Re: Proof of inherent ambiguity?

"Michael J. Fromberger" <Michael.J.Fromberger@Dartmouth.EDU>
25 Sep 2004 13:09:16 -0400

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From: "Michael J. Fromberger" <Michael.J.Fromberger@Dartmouth.EDU>
Newsgroups: comp.compilers,comp.theory,sci.lang
Date: 25 Sep 2004 13:09:16 -0400
Organization: Dartmouth College
References: 04-09-137
Keywords: parse, theory
Posted-Date: 25 Sep 2004 13:09:16 EDT (Dave Ohlsson) wrote:

> A context-free grammar is said to be ambiguous if at least one string
> in the context-free language defined by that grammar has more than one
> parse tree with that grammar.
> A context-free language is said to be inherently ambiguous if all the
> context-free grammars of that language are ambiguous.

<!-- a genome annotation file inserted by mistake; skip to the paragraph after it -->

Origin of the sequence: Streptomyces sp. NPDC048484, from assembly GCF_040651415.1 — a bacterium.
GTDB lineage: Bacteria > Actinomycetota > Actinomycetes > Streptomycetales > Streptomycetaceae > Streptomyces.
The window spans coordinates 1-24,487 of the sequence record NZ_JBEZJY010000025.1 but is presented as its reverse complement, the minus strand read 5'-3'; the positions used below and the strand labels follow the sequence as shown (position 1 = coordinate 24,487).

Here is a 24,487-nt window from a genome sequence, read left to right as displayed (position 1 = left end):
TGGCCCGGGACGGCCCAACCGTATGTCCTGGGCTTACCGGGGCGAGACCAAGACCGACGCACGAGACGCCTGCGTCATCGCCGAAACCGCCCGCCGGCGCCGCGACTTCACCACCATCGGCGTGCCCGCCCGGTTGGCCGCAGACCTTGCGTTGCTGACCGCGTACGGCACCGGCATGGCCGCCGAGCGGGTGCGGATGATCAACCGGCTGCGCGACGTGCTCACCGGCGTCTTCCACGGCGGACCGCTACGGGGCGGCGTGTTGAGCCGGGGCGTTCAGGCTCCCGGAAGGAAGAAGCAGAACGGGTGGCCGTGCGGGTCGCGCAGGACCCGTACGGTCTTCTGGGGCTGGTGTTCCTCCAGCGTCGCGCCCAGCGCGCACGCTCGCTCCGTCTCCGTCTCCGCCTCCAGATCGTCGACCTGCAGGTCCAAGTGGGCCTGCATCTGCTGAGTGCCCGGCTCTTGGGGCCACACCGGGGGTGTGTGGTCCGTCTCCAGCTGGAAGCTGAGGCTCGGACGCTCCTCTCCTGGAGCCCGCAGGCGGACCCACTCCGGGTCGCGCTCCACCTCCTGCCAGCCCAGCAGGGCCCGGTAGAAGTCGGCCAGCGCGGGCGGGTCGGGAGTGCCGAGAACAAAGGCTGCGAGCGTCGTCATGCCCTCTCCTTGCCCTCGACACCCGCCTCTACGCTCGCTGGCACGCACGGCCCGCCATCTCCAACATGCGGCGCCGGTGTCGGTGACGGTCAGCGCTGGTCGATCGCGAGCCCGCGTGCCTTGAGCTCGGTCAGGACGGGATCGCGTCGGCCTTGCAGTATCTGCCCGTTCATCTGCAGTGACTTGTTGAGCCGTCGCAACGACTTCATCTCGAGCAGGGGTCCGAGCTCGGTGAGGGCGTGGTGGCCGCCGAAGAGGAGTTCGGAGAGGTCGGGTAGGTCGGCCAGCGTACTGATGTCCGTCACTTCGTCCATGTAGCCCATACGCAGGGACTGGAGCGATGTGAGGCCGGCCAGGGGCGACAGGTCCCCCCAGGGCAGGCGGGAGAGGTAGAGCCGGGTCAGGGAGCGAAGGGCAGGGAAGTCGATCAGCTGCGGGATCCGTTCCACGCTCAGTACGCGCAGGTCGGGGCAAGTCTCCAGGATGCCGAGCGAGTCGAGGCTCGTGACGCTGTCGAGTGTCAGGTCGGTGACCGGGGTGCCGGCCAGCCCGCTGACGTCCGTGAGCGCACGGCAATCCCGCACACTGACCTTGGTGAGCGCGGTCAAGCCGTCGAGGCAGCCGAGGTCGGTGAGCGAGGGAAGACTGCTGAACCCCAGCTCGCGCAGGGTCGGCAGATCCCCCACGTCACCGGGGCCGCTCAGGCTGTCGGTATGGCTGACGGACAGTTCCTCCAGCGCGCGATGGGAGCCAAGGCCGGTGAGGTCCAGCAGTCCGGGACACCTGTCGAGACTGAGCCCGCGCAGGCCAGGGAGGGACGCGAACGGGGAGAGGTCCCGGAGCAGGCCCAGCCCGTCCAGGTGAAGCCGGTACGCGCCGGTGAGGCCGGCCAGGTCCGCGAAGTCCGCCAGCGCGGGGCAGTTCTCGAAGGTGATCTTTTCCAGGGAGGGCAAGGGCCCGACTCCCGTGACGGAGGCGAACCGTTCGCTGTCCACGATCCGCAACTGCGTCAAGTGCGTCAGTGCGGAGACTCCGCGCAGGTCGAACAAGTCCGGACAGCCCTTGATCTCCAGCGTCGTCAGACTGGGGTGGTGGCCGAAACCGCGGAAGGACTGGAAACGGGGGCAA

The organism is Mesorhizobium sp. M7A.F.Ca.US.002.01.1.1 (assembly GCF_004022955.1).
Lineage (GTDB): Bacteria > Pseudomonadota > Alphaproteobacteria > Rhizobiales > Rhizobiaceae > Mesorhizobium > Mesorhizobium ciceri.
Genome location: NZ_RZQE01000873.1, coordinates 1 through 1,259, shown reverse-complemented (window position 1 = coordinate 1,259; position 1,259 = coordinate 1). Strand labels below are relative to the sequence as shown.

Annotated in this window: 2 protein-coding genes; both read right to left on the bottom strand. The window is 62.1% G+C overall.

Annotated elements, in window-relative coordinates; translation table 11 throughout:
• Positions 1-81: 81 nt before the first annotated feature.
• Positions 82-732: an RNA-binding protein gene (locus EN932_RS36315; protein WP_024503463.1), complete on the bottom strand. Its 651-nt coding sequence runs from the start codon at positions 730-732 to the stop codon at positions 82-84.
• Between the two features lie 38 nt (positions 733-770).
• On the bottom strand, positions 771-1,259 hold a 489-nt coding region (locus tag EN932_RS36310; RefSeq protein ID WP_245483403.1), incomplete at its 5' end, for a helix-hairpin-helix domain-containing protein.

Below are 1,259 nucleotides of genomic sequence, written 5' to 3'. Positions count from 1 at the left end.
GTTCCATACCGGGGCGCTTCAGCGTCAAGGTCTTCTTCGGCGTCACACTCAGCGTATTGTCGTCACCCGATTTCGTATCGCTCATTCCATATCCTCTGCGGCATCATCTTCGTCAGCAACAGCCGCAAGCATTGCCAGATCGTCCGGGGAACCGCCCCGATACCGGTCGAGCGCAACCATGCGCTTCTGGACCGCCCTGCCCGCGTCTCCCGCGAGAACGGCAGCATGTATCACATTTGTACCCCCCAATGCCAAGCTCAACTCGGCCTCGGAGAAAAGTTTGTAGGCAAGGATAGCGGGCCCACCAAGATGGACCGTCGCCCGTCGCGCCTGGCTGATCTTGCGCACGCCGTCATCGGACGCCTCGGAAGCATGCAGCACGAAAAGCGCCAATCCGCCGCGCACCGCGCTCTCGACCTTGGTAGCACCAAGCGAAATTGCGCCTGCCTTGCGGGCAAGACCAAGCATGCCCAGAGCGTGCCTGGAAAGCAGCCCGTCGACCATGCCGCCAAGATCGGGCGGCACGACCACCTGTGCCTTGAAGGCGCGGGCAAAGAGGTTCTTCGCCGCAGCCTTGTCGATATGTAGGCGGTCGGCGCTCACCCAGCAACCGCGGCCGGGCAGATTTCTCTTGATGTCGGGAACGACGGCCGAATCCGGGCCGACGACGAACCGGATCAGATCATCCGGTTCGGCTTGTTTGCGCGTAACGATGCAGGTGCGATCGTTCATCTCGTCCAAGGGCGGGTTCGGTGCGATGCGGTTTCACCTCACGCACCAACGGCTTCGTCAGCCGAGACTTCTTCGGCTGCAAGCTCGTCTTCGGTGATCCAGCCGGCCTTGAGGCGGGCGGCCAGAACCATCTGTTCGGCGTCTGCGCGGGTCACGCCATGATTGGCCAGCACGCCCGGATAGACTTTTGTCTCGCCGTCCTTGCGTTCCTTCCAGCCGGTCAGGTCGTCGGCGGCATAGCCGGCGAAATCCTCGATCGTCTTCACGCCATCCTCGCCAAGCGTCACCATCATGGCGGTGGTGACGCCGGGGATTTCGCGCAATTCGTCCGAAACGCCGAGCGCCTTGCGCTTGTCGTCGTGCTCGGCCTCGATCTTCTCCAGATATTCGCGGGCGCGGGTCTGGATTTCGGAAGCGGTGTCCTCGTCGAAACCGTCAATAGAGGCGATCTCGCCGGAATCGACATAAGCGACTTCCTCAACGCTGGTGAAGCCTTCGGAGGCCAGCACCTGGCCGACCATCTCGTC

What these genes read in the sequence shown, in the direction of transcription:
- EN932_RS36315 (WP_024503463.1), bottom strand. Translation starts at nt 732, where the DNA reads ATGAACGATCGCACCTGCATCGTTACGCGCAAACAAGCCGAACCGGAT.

> Now, I wonder how one can prove inherent ambiguity.
> Could anyone give an example of an inherently ambiguous context-free
> language AND the proof that that language is inherently ambiguous?

Others have given you some examples of languages which are inherently
ambiguous. More generally, you might also find the following result

    W. G. Ogden, "A Helpful Result for Proving Inherent Ambiguity"
    in Mathematical Systems Theory, Vol. 2, #3 (1969), pp. 191--194.

The abstract reads:
    "It is shown that there is no `partial algorithm' (effective
    procedure that may fail to terminate) by which, given a context free
    grammar, one can always find an unambiguous context free grammar
    generating the same language if such an unambiguous grammar exists.
    The argument turns on the degree of unsovability of the inherent
    ambiguity problem for context free languages."

The paper is available from ACM:

Michael J. Fromberger | Lecturer, Dept. of Computer Science | Dartmouth College, Hanover, NH, USA

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